2.1 Favela do Pilar Canopy, 2006

Favela do Pilar, Recife – Omid Kamvari, Asif Khan, Pavlos Sideris – Morpho-Ecologies @ Dip4 Architectural Association, & André Moraes, Cynthia Pereira and Adryana Rozendo – University of Recife, 2006

In equatorial Recife, protection from the direct sun is a physical necessity. While boulevards and squares are uninhabitable during the day, where there is shadow in the city, there is conversation, life and opportunity. Usable shaded public spaces are entirely lacking in the shantytown of Pilar, which nestles between large factories in the historic port area of the city. Surrounded by industry, the shantytown is locked behind high walls, with very few entry points or places for social exchange between the 500 families that inhabit it. At the main entry point where the shantytown had its origin some 40 to 50 years ago, there are a number of small makeshift bars and food stalls. They were set up for the dockhands in the harbour, but now that increased landfill has caused the harbour to move further away, they serve nearby factory workers. Along a 30-metre stretch of unpaved road, these makeshift operations establish the only direct point of exchange and micro-economy within the perimeter of the shantytown. It was in this location that the team chose to intervene.
It is generally accepted, in this region, that one of the primary responsibilities of architects is the provision of shade. Without shade activities outside of buildings are not really possible, given the harsh impact of the sun over the entire year. The team set itself a threefold task: [i] to make the entry point of the shantytown more visible and attractive through the insertion of a small make-shift landmark; [ii] to provide shade, so that a broader scope of activities within the location becomes possible; [iii] to establish a sense of collective ownership over the landmark, so that it is desirable not only from a utilitarian point of view, but as a signature feature that belongs to the community.
While the design of membranes usually commences by establishing control points from which the membrane is spanned, this was not possible in this instance. Here the task was to form-find on site, establishing control points wherever available in and around the typical makeshift structures of the shantytown.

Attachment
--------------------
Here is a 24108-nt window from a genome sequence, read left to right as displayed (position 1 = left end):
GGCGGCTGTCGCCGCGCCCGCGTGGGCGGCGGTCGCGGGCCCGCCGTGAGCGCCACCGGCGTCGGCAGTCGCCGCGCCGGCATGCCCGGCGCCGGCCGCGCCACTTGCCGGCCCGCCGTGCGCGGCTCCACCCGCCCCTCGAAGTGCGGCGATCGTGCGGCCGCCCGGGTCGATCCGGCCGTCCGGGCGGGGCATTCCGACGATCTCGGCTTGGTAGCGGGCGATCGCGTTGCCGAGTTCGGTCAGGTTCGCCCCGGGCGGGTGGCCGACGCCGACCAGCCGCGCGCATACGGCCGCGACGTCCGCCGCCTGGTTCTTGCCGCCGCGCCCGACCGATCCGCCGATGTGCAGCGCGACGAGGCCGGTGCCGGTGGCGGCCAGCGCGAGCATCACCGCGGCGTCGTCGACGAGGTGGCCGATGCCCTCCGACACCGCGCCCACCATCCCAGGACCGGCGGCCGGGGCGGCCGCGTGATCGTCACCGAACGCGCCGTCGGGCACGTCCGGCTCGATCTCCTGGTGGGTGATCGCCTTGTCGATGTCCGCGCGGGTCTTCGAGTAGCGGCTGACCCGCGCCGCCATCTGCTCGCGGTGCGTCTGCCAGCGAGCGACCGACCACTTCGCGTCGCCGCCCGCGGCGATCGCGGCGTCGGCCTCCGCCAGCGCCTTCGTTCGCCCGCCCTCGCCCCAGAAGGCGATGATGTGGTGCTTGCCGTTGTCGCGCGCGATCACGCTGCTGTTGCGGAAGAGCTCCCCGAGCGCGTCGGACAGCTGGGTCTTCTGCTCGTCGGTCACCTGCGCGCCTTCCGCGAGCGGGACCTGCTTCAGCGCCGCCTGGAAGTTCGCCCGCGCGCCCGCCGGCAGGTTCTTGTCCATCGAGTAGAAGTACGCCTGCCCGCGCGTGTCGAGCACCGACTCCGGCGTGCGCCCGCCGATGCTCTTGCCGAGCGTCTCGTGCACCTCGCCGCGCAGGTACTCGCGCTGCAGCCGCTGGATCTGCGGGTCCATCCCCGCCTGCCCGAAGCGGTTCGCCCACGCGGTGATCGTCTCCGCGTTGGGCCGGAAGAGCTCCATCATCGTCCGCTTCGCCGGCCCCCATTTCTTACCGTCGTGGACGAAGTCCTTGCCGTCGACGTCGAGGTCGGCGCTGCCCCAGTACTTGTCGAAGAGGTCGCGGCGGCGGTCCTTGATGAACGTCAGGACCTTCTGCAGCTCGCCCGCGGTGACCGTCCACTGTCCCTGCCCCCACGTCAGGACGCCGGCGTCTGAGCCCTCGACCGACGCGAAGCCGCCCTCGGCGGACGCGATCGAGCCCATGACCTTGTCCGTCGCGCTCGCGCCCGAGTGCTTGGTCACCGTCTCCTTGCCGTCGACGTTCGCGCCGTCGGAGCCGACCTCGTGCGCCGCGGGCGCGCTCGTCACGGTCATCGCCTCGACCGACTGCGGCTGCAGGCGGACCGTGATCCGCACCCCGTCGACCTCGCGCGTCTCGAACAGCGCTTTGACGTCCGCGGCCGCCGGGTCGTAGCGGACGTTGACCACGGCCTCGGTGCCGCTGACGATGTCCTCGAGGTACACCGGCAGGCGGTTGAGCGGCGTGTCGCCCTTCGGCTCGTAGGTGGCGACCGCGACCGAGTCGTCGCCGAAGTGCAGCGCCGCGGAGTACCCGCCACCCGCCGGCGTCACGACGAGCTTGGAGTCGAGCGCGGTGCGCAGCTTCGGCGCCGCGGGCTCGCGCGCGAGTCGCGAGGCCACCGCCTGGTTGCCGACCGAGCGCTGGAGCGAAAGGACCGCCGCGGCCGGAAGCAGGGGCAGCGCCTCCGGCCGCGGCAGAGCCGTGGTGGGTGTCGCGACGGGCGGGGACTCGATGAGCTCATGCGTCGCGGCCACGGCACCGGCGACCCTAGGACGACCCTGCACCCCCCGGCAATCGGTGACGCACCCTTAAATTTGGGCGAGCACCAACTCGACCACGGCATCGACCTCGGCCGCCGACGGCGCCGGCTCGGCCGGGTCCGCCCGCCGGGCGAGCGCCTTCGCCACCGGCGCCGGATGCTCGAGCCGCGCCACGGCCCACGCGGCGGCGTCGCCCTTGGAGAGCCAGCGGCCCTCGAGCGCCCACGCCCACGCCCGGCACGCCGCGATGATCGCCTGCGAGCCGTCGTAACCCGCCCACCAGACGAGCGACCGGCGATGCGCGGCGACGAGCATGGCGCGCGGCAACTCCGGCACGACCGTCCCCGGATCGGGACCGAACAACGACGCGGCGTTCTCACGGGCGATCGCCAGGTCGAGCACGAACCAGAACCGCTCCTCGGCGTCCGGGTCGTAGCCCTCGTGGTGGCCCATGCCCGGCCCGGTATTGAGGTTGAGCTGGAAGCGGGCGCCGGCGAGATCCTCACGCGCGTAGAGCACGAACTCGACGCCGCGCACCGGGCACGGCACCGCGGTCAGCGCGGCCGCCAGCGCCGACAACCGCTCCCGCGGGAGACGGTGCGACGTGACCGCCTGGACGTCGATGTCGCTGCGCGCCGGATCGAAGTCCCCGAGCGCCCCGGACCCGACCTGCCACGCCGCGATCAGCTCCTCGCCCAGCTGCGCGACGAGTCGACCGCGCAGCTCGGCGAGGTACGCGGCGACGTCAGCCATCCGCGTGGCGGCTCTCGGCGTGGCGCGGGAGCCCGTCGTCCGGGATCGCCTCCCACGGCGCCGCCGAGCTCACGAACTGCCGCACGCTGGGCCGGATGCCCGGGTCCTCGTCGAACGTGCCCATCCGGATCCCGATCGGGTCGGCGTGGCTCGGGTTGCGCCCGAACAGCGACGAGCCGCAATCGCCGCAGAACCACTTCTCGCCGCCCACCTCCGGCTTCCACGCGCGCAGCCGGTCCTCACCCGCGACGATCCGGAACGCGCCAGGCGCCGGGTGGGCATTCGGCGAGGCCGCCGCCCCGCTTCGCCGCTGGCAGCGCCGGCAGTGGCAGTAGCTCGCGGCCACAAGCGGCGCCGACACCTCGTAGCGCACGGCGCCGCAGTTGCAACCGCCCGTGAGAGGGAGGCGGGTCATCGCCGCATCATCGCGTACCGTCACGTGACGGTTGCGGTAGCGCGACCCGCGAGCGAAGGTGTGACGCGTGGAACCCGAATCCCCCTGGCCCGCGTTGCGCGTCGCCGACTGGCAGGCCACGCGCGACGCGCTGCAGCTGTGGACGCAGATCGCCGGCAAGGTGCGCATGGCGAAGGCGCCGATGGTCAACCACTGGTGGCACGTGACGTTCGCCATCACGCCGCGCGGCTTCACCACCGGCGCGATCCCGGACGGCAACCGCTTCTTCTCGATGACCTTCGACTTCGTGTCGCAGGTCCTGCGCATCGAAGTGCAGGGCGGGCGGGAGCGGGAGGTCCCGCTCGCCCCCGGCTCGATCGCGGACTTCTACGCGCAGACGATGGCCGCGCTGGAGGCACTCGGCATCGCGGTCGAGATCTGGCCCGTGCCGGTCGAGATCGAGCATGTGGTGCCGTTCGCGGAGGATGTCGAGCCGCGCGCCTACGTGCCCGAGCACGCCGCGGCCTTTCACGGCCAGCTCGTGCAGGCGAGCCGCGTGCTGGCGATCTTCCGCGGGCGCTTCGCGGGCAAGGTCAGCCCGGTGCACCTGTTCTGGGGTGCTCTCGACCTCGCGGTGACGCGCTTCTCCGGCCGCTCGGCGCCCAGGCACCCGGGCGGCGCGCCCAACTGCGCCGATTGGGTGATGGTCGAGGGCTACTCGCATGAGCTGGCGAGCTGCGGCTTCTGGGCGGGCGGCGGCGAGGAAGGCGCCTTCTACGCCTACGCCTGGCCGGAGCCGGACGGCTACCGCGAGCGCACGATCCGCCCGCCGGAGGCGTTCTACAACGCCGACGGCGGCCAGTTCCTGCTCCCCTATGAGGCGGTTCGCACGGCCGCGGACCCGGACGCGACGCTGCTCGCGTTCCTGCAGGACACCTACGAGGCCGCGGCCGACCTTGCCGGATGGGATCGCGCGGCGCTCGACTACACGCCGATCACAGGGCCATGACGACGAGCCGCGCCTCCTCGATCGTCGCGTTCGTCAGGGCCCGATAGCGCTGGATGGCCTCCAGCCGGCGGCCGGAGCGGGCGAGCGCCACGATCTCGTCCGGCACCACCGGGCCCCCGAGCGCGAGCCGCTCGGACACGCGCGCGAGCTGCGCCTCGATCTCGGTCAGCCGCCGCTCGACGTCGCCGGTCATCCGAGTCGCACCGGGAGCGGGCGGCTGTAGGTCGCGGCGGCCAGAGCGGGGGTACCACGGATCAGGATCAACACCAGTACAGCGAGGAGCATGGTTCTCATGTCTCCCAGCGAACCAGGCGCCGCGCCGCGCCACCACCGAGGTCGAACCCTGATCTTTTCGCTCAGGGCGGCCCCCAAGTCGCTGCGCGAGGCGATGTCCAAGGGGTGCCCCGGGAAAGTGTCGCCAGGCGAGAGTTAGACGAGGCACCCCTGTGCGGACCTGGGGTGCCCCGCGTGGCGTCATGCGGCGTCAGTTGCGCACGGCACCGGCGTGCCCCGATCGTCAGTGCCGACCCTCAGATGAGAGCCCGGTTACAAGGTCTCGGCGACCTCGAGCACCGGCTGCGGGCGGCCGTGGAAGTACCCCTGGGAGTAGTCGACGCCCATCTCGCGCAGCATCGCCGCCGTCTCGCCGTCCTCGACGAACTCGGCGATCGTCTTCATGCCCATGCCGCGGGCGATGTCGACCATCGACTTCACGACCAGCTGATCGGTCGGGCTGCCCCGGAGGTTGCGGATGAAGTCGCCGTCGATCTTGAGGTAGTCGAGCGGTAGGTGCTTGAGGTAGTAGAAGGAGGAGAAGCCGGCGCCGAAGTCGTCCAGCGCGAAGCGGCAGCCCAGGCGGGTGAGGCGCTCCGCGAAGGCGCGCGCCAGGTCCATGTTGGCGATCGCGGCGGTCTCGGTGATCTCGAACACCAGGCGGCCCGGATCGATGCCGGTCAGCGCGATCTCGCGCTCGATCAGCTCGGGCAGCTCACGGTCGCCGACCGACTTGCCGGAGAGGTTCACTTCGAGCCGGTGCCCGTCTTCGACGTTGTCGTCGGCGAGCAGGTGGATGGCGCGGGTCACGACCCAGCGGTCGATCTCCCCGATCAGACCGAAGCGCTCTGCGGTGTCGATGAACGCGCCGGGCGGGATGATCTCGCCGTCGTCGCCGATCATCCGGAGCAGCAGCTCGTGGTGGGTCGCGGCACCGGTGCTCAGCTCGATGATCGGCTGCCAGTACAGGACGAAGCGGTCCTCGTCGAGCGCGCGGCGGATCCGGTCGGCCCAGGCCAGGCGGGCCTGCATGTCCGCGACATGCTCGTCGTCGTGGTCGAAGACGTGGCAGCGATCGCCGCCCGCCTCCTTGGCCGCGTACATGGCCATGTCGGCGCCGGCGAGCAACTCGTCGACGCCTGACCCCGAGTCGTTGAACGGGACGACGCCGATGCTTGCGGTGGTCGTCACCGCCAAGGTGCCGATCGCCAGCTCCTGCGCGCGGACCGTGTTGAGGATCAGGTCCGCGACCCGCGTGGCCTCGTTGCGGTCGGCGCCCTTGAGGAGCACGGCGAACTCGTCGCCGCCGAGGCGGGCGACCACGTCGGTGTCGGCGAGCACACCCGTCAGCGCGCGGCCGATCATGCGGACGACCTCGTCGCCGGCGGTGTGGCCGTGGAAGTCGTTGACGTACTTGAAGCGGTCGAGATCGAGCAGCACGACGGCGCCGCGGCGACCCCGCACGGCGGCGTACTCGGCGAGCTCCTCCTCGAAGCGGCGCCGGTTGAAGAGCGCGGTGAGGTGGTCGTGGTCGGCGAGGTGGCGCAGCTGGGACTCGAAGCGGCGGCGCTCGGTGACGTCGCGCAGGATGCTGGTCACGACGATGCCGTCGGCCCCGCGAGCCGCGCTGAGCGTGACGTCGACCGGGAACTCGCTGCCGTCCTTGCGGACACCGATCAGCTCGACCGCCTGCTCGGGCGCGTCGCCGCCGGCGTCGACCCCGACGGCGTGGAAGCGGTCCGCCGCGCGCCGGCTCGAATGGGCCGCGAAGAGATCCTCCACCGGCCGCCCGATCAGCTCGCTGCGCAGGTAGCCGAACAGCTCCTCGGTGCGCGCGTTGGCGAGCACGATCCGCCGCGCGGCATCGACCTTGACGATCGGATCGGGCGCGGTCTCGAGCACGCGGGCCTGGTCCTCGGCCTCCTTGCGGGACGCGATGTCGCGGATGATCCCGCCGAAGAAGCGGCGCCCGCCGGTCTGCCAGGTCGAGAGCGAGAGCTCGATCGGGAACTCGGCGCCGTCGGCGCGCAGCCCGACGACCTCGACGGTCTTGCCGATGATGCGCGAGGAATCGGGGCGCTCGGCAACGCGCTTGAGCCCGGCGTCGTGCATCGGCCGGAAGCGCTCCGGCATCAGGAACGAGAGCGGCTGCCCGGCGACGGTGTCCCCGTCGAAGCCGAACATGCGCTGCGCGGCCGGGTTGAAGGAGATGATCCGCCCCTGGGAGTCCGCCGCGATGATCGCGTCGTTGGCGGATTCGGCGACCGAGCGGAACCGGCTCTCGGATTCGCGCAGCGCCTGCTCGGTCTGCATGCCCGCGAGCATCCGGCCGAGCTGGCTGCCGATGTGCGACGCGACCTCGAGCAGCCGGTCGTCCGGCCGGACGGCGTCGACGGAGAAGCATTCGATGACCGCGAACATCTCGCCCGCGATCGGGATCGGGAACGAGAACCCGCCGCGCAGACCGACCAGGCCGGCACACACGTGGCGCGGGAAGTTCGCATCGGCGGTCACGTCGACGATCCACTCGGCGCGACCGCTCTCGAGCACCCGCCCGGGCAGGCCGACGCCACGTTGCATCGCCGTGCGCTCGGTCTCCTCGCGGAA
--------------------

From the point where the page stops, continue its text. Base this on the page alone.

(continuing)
After careful negotiations with the inhabitants regarding the intentions of the project and the exact choice of location, a 12-metre-long and 1.5-metre-wide elastic, bright yellow nylon membrane was purchased, together with 100 meters of steel cable and cable ties. The membrane was laid out on the site then a first set of control points was established at the entrance to the shantytown and the membrane spanned between these points. In the meantime the inhabitants of the shantytown began to help out, providing a ladder, giving access to their homes in order to reach suitable spots from which to span the membrane, disentangling the steel cable and helping to install the membrane.
After the first two points were fully tensioned, the membrane was set up in stages, with one pair of control points being attached to the next one until the entire membrane was spanned.
The result was remarkable in terms of its consequences for the local community, the workers in the adjacent factory and the material effects it produced. For the inhabitants of the shantytown, who don’t have any communal areas or meeting points except the pathways fully exposed to the sun, the membrane provided an attraction as a shaded, common area that does not directly ‘belong’ to someone’s individual territory. Thus the locals used the shaded areas right away as a new centre of activities attracting children, families and elderly people from different parts of the favela. Similarly, the workers of the adjacent factories ventured into the shantytown to investigate the membrane and to rest in the newly created shaded area. In this way the provision of the membrane transformed the edge of the shantytown from a distinct boundary condition marked by the unpaved access road and provisional structures into a point of connection between the local inhabitants and the surrounding industries.
One assumption was that the membrane would not survive the first night. The team half expected the membrane to be gone by the next day, re-appropriated for other purposes by the inhabitants. This did not happen. What is more, one of the cables that had snapped over night (due to too much tension) was repaired the next day. Some sense of shared opportunity, responsibility and ownership must have been instilled right from the beginning, perhaps as a result of the locals being involved in the project’s preparation and construction. At the end of the workshop the team handed the tools and remaining materials over to the inhabitants of Favela do Pilar for future maintenance work.
This raises an interesting question: what chance would there be to undertake this kind of project in a regular neighbourhood? Would house-owners permit a membrane to be attached to their houses for an unspecified amount of time, in order to create a shared, communal area? Probably not. This project was feasible because of its specific context and the careful conversations with the locals with regard to the intentions of the intervention and their involvement in the making of it.

Tutors: Michael Hensel and Achim Menges, OCEAN
Students: Omid Kamvari, Asif Khan, Pavlos Sideris, André Moraes, Cynthia Pereira and Adryana Rozendo


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  • March 2009
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